The Herald wrote that: "At the back of the stage is a large scene dock for storing surplus scenery, also four commodious dressing rooms, fitted with washbasins and other conveniences complete. Above these dressing rooms are three living rooms for the convenience of the caretaker, and in this connection may be mentioned that the fire escape from these rooms leads to the open domain (the hill behind led into Cook's Gardens, housed the bell tower, and was where the families of the caretaker hung their washing. It was reached by a landing between the back of the Opera House and the hill side).

The whole of the space underneath the stage and dressing room is taken up by a cellar, the walls and floor of which are all concrete. The cellar forms a convenient store room for all paraphernalia incidental to theatrical business, and a portion of it is walled off for an engine room." (WH 30/1/1900)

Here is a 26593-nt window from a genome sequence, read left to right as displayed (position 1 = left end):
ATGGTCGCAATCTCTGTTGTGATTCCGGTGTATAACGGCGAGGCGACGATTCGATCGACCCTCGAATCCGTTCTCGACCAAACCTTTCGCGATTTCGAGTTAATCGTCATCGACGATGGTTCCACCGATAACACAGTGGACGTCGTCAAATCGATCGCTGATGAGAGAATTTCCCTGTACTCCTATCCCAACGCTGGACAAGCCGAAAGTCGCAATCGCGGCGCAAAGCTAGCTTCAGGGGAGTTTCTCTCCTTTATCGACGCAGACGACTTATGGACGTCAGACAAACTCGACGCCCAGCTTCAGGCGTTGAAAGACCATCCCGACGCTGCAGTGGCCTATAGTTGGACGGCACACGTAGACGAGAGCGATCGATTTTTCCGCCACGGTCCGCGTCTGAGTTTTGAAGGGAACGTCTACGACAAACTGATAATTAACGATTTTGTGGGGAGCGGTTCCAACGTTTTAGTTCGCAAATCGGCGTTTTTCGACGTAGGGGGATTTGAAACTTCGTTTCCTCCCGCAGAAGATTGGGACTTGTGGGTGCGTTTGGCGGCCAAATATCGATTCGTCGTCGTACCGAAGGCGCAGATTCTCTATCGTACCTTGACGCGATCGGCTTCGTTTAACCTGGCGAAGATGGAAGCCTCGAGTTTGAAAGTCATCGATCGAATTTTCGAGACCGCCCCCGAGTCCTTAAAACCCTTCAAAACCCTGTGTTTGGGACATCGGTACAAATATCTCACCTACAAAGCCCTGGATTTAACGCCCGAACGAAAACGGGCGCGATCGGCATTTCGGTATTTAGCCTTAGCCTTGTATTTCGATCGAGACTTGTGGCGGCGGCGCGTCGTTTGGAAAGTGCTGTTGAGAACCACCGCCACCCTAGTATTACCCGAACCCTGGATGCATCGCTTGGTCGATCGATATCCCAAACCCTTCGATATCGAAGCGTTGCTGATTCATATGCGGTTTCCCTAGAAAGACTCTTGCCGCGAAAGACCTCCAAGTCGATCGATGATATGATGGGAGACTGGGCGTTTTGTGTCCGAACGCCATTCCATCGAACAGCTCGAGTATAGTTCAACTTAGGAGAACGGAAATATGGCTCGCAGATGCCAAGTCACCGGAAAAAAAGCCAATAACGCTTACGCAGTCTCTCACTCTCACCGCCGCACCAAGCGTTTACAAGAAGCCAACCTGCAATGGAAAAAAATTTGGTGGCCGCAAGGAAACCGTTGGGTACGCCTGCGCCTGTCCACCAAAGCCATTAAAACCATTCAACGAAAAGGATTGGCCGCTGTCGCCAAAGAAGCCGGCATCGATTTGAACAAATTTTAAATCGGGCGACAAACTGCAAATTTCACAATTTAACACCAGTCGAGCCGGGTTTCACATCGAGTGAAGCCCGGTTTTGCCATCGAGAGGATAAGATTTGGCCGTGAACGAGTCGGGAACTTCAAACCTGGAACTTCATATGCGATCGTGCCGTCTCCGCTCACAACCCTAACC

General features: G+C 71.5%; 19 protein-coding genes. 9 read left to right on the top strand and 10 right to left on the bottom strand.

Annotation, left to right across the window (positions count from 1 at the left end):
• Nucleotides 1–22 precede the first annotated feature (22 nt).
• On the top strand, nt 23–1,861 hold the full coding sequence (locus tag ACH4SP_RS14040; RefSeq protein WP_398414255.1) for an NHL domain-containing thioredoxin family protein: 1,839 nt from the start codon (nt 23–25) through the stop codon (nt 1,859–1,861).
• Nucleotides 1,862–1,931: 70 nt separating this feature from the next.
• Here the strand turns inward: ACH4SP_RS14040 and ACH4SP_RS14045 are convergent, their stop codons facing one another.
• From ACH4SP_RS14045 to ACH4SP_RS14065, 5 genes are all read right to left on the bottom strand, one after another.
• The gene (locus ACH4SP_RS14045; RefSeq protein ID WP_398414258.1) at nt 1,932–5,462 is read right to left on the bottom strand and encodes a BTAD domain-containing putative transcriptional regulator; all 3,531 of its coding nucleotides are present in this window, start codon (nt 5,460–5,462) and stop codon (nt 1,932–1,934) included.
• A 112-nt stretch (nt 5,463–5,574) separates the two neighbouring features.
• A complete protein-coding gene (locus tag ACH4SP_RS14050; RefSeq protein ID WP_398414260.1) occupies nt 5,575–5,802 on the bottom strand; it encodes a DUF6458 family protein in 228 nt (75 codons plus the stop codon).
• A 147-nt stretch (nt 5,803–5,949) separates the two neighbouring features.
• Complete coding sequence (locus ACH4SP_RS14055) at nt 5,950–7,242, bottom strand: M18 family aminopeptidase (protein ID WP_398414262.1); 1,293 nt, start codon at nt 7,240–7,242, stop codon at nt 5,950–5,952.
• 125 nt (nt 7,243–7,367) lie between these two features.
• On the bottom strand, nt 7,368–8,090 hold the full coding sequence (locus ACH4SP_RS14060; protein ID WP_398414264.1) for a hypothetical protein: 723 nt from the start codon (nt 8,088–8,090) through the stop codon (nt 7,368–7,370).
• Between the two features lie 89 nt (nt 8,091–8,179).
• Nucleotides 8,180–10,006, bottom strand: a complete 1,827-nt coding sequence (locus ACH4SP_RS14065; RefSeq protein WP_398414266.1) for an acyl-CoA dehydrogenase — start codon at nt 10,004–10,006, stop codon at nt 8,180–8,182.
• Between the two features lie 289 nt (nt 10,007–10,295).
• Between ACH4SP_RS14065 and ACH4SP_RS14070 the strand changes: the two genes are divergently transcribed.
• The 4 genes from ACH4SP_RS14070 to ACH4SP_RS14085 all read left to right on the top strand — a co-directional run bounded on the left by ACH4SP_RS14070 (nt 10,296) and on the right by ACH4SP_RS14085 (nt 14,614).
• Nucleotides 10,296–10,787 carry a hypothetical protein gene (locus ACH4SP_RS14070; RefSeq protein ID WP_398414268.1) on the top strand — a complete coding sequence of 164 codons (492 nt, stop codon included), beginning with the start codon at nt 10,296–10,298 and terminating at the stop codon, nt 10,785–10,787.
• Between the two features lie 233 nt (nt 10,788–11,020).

"The general decorations of the entrance to the dress circle, the auditorium, the dome, and the proscenium, reflect most creditably on the skill shown by Mr Robert Hughes, the interior painting subcontractor. The dome, particularly, is well worthy of special mention - the artistic blending of the colours and gradations of tints being most harmonious ¦the proscenium pillars, with their Corinthian caps, all in imitation marble, with gold lining, stand out in bold relief, with magnificent effect, added to which the gilding of the cast-iron railing of the dress circle, with its neat filigree work, enhances the pretty and effective appearance. The mouldings round the dome and proscenium and the Corinthian caps and bases are part of the plasterers' art and the dressing of the walls and ceilings lend additional tone to the whole." (John Jones, plasterer)

CinemaThis photograph, taken in the 1920's shows that what are now gilded iron grill "windows" either side of the stage were originally oval pictures, possibly a floral design. The decoration on the dome appears to be a similar pattern.